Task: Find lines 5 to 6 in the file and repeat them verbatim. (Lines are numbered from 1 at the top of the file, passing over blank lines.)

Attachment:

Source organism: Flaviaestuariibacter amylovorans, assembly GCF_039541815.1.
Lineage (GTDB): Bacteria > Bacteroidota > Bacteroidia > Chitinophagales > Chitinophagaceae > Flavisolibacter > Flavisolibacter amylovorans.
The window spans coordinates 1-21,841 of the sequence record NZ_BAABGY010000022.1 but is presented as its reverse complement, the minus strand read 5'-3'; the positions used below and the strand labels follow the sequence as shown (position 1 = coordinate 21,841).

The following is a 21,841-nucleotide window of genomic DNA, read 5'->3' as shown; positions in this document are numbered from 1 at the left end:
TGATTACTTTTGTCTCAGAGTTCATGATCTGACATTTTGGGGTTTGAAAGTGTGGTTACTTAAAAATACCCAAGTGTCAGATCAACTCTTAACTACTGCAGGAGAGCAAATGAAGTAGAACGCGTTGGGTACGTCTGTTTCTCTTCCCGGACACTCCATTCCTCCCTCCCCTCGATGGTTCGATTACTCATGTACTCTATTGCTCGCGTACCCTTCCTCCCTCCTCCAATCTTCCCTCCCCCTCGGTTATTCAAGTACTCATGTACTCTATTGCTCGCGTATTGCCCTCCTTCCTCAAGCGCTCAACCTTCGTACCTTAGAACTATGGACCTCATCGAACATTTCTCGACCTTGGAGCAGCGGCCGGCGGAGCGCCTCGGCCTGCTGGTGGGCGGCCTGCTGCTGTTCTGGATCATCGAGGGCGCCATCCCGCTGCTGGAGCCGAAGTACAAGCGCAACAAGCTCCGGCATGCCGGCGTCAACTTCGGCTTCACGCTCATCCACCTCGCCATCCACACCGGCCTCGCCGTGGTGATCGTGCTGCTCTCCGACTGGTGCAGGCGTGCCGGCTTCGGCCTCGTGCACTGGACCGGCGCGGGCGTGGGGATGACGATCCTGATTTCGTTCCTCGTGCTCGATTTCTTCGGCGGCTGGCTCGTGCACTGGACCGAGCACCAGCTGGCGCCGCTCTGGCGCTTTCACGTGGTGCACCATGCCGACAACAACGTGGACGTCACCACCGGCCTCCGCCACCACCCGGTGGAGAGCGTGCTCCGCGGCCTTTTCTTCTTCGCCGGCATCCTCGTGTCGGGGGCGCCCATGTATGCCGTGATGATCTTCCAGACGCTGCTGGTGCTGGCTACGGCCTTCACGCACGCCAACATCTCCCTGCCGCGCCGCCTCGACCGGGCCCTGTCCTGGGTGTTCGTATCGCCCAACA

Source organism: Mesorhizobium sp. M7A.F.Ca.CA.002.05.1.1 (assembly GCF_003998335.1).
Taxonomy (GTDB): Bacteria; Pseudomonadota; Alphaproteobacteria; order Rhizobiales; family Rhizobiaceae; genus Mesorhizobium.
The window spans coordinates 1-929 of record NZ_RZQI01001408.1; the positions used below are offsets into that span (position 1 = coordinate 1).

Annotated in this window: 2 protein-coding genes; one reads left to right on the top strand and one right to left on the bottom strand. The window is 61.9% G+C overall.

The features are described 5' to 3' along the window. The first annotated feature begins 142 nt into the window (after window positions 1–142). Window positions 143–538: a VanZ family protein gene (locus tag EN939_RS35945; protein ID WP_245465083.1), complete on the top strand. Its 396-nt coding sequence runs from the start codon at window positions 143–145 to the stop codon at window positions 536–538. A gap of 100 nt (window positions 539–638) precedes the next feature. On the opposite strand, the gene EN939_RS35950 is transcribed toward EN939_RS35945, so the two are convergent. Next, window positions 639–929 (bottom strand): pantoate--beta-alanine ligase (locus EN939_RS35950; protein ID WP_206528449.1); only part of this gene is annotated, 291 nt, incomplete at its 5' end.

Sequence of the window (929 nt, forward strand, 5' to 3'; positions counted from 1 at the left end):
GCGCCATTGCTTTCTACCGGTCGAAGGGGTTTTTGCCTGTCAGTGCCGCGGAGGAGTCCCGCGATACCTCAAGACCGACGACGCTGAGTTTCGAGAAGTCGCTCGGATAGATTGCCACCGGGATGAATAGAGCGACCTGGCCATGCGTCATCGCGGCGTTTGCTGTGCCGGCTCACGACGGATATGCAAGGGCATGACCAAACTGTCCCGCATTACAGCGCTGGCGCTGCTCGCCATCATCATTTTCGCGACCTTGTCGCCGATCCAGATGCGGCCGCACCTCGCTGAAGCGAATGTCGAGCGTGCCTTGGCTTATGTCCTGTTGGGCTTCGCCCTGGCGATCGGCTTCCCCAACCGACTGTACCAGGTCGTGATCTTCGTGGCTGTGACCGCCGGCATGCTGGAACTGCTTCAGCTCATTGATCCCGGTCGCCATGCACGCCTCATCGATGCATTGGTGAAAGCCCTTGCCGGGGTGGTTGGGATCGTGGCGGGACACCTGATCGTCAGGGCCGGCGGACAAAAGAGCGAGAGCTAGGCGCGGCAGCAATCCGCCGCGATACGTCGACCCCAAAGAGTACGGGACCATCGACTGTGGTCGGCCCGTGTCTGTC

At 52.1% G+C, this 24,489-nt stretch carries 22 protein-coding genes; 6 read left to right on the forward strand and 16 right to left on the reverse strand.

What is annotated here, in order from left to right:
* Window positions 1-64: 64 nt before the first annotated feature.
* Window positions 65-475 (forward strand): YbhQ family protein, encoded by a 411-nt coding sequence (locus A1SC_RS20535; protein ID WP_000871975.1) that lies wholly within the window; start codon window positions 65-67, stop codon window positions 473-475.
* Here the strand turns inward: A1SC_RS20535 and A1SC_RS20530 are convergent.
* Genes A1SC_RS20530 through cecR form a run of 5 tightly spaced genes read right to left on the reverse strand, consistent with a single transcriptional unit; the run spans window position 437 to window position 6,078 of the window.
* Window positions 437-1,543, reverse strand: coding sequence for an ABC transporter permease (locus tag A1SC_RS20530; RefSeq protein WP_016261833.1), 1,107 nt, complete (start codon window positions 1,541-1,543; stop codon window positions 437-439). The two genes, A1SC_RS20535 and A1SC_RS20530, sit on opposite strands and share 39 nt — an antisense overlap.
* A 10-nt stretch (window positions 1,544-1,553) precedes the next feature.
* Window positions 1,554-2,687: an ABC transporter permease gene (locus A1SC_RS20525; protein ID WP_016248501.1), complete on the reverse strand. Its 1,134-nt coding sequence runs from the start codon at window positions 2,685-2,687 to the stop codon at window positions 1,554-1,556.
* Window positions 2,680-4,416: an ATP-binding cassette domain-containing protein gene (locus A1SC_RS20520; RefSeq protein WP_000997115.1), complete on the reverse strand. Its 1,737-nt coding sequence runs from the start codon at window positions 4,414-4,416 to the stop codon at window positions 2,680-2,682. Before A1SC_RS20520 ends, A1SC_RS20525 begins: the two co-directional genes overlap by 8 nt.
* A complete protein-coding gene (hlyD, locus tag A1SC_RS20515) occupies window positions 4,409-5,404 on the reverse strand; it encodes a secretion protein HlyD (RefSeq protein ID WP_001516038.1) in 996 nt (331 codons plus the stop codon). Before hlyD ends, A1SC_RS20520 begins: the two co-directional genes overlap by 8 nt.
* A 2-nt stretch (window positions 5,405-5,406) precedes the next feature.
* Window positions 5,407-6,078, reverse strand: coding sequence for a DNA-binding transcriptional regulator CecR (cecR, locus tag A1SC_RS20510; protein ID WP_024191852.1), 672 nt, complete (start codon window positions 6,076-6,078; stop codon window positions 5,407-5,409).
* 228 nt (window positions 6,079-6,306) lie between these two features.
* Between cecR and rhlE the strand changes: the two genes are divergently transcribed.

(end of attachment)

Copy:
TGATTACTTTTGTCTCAGAGTTCATGATCTGACATTTTGGGGTTTGAAAGTGTGGTTACTTAAAAATACCCAAGTGTCAGATCAACTCTTAACTACTGCAGGAGAGCAAATGAAGTAGAACGCGTTGGGTACGTCTGTTTCTCTTCCCGGACACTCCATTCCTCCCTCCCCTCGATGGTTCGATTACTCATGTACTCTATTGCTCGCGTACCCTTCCTCCCTCCTCCAATCTTCCCTCCCCCTCGGTTATTCAAGTACTCATGTACTCTATTGCTCGCGTATTGCCCTCCTTCCTCAAGCGCTCAACCTTCGTACCTTAGAACTATGGACCTCATCGAACATTTCTCGACCTTGGAGCAGCGGCCGGCGGAGCGCCTCGGCCTGCTGGTGGGCGGCCTGCTGCTGTTCTGGATCATCGAGGGCGCCATCCCGCTGCTGGAGCCGAAGTACAAGCGCAACAAGCTCCGGCATGCCGGCGTCAACTTCGGCTTCACGCTCATCCACCTCGCCATCCACACCGGCCTCGCCGTGGTGATCGTGCTGCTCTCCGACTGGTGCAGGCGTGCCGGCTTCGGCCTCGTGCACTGGACCGGCGCGGGCGTGGGGATGACGATCCTGATTTCGTTCCTCGTGCTCGATTTCTTCGGCGGCTGGCTCGTGCACTGGACCGAGCACCAGCTGGCGCCGCTCTGGCGCTTTCACGTGGTGCACCATGCCGACAACAACGTGGACGTCACCACCGGCCTCCGCCACCACCCGGTGGAGAGCGTGCTCCGCGGCCTTTTCTTCTTCGCCGGCATCCTCGTGTCGGGGGCGCCCATGTATGCCGTGATGATCTTCCAGACGCTGCTGGTGCTGGCTACGGCCTTCACGCACGCCAACATCTCCCTGCCGCGCCGCCTCGACCGGGCCCTGTCCTGGGTGTTCGTATCGCCCAACA

Source organism: Mesorhizobium sp. M7A.F.Ca.CA.002.05.1.1 (assembly GCF_003998335.1).